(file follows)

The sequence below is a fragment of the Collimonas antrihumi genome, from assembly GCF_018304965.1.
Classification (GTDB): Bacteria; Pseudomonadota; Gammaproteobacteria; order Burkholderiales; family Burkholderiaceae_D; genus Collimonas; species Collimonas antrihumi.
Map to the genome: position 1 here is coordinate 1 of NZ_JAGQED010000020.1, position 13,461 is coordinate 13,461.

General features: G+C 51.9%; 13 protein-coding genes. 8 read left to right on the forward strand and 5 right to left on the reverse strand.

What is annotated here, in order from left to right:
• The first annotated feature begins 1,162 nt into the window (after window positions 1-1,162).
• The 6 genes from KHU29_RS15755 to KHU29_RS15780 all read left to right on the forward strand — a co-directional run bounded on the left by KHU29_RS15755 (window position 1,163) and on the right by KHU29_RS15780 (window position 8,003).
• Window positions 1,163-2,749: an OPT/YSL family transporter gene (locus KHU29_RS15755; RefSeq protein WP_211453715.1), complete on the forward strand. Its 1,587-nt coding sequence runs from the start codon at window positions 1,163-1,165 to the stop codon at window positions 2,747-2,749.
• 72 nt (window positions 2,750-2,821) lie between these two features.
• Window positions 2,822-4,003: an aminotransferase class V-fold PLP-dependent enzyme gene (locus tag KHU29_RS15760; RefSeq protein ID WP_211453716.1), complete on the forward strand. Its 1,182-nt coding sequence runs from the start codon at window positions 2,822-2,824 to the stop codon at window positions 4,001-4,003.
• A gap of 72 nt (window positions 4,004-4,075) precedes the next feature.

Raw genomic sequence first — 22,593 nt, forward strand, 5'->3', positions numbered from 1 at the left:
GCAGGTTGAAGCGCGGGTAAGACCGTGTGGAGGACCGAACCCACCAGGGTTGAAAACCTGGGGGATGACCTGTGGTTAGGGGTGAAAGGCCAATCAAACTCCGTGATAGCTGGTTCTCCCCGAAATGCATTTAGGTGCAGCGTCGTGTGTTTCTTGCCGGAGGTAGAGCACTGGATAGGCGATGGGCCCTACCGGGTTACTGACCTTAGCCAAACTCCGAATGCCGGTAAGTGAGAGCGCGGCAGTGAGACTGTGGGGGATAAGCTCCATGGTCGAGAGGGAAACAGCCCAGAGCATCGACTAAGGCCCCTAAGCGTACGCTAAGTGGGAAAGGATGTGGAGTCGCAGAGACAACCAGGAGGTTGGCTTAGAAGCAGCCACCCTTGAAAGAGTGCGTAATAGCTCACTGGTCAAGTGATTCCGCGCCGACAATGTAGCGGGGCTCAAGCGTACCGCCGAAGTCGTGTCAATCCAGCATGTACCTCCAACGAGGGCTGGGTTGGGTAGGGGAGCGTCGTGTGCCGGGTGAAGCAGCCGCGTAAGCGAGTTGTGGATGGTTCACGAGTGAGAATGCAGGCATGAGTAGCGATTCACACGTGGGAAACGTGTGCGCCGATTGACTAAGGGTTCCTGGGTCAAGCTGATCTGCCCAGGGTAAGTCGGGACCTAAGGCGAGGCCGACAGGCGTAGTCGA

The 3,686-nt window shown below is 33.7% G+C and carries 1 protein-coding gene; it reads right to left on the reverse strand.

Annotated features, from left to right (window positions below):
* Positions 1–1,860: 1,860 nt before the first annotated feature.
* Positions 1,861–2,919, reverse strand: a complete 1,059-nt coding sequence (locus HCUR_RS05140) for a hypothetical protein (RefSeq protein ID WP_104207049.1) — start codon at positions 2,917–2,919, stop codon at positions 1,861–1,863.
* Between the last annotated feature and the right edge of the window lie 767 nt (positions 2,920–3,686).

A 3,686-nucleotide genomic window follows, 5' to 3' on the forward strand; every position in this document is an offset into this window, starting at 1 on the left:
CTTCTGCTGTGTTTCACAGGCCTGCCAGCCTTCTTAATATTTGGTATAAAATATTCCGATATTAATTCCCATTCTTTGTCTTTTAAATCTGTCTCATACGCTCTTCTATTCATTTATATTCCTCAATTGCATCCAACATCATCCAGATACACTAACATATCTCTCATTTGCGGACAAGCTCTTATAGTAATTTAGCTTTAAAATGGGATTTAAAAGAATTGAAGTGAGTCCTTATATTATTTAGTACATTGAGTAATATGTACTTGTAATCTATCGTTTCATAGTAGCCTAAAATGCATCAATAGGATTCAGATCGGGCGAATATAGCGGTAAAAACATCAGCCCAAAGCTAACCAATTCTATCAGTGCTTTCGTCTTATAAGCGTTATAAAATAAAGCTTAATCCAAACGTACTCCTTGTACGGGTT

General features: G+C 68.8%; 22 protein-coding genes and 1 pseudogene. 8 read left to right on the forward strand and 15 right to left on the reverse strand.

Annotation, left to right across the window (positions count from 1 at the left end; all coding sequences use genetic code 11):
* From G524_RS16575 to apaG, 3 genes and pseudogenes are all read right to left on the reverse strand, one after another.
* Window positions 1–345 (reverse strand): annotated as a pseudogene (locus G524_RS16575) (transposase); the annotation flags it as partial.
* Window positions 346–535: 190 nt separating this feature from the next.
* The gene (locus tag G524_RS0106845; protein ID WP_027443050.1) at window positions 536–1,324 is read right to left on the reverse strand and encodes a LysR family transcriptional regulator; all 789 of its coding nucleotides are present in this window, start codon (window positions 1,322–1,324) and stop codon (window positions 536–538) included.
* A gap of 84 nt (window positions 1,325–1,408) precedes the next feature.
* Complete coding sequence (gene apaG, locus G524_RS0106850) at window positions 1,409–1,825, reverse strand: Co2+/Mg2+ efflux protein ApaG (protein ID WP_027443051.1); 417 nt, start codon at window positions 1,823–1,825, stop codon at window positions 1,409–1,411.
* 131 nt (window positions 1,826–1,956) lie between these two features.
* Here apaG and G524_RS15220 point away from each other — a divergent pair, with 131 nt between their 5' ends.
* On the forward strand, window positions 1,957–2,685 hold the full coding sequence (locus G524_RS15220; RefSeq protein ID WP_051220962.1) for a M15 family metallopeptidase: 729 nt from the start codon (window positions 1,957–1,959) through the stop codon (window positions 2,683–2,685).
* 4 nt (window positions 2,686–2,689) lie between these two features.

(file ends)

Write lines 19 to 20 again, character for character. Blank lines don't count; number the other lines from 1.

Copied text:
A 3,686-nucleotide genomic window follows, 5' to 3' on the forward strand; every position in this document is an offset into this window, starting at 1 on the left:
CTTCTGCTGTGTTTCACAGGCCTGCCAGCCTTCTTAATATTTGGTATAAAATATTCCGATATTAATTCCCATTCTTTGTCTTTTAAATCTGTCTCATACGCTCTTCTATTCATTTATATTCCTCAATTGCATCCAACATCATCCAGATACACTAACATATCTCTCATTTGCGGACAAGCTCTTATAGTAATTTAGCTTTAAAATGGGATTTAAAAGAATTGAAGTGAGTCCTTATATTATTTAGTACATTGAGTAATATGTACTTGTAATCTATCGTTTCATAGTAGCCTAAAATGCATCAATAGGATTCAGATCGGGCGAATATAGCGGTAAAAACATCAGCCCAAAGCTAACCAATTCTATCAGTGCTTTCGTCTTATAAGCGTTATAAAATAAAGCTTAATCCAAACGTACTCCTTGTACGGGTT